management.
2. Is management a science, Arts or Profession?
Explain.
3. Discuss the nature and importance of Management.
4. What are the different opinions regarding
management v/s Administration?
5. Write a note on Scope of Management.
Chapter 2
EVOLUTION OF MANAGEMENT
Evolution of Management – Taylor’s Scientific Management –
Fayol’s Theory – Elton Mayo and Hawthrone experiments.

Theories of organization and management have


evolved through stages. The art of management has ancient
of roots. The moment people began to live and work
together, organization and management came in to
existence. Therefore, the management owes its origin to the
dawn of civilization. The management thought or theory in
the current economic situation can be best understood in
the light of its historical growth. In past, it took the forms
of personnel leadership. Evidences of organized principles
of management in public life can be traced back to Vedas,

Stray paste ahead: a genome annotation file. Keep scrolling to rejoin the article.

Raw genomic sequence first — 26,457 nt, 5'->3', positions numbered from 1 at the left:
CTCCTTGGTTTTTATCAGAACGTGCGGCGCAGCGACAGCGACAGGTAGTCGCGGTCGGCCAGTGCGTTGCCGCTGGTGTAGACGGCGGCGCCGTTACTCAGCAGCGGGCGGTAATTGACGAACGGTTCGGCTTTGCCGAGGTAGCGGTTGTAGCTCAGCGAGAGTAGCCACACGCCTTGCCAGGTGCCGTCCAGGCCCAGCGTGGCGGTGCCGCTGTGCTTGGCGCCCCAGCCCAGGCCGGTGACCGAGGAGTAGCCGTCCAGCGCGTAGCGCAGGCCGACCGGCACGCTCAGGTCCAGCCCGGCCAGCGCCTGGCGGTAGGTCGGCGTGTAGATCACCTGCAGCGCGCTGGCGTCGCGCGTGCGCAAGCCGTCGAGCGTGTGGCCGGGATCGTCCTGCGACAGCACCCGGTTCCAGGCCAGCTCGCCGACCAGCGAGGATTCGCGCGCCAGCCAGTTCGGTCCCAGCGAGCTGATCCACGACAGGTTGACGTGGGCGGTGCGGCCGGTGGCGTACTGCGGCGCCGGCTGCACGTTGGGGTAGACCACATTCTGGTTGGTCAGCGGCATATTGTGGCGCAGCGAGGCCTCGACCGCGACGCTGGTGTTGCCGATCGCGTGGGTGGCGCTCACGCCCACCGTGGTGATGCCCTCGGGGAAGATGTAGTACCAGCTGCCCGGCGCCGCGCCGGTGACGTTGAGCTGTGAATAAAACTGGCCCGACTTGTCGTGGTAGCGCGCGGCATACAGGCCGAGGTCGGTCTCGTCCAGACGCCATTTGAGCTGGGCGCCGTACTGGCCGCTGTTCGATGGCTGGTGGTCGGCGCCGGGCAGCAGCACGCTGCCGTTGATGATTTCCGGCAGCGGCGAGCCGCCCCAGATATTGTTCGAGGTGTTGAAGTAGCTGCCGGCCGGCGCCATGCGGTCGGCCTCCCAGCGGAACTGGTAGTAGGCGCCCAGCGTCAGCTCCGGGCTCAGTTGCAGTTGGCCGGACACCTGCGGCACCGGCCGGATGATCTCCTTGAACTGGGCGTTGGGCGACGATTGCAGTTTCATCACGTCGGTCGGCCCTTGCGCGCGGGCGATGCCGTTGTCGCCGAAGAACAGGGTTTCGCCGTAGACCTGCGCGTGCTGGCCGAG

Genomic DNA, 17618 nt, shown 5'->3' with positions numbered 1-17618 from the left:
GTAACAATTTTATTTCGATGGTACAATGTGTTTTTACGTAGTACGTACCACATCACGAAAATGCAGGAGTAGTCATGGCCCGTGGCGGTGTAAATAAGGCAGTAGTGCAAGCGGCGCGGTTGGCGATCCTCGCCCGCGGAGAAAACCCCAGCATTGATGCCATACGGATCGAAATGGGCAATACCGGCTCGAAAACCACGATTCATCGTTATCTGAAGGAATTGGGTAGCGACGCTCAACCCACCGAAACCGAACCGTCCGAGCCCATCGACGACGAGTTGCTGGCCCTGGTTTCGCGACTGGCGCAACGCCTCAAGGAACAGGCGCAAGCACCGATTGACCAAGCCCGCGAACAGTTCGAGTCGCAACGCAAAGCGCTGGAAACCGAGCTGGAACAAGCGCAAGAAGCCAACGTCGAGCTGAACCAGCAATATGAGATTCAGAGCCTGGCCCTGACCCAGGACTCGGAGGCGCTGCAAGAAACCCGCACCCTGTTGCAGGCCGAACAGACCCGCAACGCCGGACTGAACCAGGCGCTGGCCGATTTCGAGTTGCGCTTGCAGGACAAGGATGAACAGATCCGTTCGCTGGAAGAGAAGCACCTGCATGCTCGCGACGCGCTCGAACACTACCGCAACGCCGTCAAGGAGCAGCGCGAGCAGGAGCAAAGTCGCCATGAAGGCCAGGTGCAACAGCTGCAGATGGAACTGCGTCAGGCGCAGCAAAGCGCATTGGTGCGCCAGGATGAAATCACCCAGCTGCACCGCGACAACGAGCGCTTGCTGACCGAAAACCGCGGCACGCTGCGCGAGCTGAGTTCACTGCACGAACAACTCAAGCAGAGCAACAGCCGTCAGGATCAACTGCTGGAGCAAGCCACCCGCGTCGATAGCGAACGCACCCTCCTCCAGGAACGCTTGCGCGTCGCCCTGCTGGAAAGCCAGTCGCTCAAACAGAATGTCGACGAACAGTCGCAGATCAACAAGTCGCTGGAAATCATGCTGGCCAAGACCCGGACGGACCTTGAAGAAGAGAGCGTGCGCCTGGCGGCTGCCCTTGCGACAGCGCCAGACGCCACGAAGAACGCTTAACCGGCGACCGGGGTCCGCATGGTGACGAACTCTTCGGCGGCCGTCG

periods of ancient Greeks and romans. For the purpose of
studying historical development of management, the
evolution of management thought can be broadly divided
into two stages:
1. Pre-scientific Era (Up to 1880)
2. Development of modern management thought (after
1880)
1. Pre-scientific Era
This stage is also knoen as pre-scientific stage because
during 1880, F.W TAYLOR has introduced the principles
of scientific management and as such the period before this
development is known as pre-scientific stage. During the
period prior to TAYLOR, many persons contributed to the